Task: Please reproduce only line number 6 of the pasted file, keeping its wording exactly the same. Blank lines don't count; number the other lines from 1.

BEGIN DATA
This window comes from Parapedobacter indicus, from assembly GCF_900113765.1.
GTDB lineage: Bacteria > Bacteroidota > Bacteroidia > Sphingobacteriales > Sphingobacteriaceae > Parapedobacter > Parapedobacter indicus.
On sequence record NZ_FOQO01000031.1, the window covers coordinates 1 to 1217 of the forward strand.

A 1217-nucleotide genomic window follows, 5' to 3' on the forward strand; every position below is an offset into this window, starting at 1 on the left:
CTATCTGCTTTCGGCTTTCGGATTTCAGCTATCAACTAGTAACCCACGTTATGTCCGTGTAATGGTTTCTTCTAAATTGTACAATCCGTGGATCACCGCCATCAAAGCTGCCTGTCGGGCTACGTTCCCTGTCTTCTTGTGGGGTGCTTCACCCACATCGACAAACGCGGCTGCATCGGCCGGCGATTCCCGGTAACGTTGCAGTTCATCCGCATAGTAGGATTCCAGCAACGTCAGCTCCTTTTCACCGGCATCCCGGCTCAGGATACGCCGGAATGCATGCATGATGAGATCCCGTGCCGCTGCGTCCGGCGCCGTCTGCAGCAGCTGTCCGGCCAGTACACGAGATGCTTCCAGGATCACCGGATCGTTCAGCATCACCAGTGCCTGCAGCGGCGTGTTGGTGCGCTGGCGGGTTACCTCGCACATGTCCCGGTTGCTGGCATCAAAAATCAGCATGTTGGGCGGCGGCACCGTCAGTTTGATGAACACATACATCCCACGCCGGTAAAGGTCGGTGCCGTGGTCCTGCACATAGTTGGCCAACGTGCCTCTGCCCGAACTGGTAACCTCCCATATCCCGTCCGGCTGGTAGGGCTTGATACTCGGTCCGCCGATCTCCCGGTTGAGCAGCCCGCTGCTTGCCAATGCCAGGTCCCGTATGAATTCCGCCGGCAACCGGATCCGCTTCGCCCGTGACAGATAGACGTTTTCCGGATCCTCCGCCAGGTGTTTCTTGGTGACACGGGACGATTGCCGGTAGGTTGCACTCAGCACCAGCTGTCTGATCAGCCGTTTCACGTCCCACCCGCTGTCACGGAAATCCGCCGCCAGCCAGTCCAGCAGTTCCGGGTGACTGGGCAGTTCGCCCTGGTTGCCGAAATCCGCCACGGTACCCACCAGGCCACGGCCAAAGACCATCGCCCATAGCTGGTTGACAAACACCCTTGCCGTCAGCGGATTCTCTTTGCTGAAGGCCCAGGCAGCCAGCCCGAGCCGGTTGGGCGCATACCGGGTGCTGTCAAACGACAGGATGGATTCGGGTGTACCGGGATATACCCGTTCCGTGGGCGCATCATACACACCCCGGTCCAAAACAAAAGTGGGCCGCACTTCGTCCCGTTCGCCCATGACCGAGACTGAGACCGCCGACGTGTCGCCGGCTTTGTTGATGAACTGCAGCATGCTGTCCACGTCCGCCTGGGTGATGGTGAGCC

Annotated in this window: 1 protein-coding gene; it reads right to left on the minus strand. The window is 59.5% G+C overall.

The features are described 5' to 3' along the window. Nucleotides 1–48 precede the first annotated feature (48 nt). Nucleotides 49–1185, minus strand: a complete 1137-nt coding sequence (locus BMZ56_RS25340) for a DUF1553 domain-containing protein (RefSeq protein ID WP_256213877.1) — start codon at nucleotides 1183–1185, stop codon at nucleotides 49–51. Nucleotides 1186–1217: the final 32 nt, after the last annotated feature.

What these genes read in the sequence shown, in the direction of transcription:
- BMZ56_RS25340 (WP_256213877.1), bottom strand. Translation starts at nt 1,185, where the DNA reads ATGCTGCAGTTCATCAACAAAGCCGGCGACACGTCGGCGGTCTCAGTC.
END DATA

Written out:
Annotated in this window: 1 protein-coding gene; it reads right to left on the minus strand. The window is 59.5% G+C overall.